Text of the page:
‘The Morality of Divestment’
Stream: Panel 77 - Political Theory: Non-domination, Global Justice and the Limits of Marketized Governance
Date: Wednesday, 28 September 2016
Time: 11.00 am – 12.30 pm
Divestment from companies that produce or heavily utilise fossil fuels has become one of the biggest issues in the contemporary moral debate surrounding climate change. Pressured by student and civil society based movements, universities and other institutions are being asked to divest themselves of their fossil fuel related investments. To date, there have been some very major institutions and funds who have begun to divest, the most notable being Norway’s Government Pension Fund. Many universities have also followed suit. There are many issues at play in the divestment debate, but one fundamental issue concerns the moral arguments that are used to justify divestment. In this paper, I will argue that the case for divestment is morally strong. Nonetheless, there is a plethora of arguments often used to support divestment, not all of which have equal strength. Moreover, it matters a great deal for the strength of the conclusions regarding divestment which of those arguments are employed. There are two major groups of arguments: what I call positive arguments for divestment, which stem from the claim that divestment is a response to general duties to take action to prevent dangerous climate change and, negative arguments, which stem from a duty not to cause harm. There are also ‘internal’ and economic arguments. In this paper I will briefly characterise what divestment means and to whom it applies. I will then look at negative and positive duty accounts of the duty to divest before looking at the standard objections to both.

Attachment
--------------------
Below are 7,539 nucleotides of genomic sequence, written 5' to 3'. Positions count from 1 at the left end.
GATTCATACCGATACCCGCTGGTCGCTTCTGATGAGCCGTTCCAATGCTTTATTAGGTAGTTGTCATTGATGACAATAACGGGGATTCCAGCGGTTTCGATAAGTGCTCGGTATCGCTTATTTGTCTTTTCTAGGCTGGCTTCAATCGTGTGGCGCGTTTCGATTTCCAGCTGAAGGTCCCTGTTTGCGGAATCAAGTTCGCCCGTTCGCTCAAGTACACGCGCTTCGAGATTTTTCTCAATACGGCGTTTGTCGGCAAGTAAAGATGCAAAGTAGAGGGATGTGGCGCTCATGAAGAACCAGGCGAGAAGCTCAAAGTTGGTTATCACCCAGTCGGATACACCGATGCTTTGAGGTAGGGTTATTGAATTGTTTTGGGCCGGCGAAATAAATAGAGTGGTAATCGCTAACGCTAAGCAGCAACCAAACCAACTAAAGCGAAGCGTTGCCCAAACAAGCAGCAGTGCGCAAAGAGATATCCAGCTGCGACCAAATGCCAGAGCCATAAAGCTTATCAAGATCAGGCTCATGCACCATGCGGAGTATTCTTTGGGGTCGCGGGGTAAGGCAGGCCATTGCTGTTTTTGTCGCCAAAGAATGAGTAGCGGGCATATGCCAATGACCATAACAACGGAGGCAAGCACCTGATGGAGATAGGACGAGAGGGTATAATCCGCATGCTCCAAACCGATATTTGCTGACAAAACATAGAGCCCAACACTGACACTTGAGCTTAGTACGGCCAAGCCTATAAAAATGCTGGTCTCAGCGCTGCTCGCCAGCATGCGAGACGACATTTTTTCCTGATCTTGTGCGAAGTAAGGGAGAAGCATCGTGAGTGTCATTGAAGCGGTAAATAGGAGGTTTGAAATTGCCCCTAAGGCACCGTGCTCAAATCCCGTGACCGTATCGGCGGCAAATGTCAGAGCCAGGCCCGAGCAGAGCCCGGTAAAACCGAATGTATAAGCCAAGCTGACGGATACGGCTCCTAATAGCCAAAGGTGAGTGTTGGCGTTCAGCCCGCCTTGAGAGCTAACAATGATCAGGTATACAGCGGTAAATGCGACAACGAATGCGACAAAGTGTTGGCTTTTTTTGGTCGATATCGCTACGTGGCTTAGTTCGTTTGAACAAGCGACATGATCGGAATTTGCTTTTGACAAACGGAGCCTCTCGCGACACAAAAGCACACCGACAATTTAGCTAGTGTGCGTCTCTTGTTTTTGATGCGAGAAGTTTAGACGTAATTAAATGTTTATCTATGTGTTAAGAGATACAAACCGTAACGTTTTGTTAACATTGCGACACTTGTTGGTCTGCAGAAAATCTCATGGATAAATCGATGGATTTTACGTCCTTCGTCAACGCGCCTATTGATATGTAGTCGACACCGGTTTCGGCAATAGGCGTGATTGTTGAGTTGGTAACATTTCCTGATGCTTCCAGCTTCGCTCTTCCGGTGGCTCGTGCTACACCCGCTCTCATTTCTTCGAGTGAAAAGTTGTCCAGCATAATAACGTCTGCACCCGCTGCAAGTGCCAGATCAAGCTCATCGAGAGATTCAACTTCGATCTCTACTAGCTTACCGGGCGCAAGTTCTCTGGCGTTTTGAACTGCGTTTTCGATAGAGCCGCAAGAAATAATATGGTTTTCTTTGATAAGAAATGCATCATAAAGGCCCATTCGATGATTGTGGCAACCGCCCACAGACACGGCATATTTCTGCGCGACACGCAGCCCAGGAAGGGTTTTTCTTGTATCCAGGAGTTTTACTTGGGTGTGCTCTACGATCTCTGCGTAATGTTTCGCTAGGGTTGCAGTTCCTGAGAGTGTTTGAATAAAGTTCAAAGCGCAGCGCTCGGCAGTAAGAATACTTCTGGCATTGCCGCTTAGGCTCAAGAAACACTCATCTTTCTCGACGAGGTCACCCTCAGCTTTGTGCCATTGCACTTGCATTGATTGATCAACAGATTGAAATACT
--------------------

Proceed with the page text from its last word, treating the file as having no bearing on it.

Jeremy Moss (Presenter), UNSW
Jeremy Moss is Professor of Political Philosophy at UNSW and leads the Climate Justice research stream of the Practical Justice Initiative. His main research interests are in political philosophy and applied philosophy. Current research interests include projects on: climate justice, the ethics of renewable energy as well as the ethical issues associated with unconventional gas and fossil fuel exports. He has published several books including: Reassessing Egalitarianism, Climate Change and Social Justice, and Climate Change and Justice (Cambridge University Press). He is the recipient of the Eureka Prize for Ethics, the Australasia Association of Philosophy Media Prize.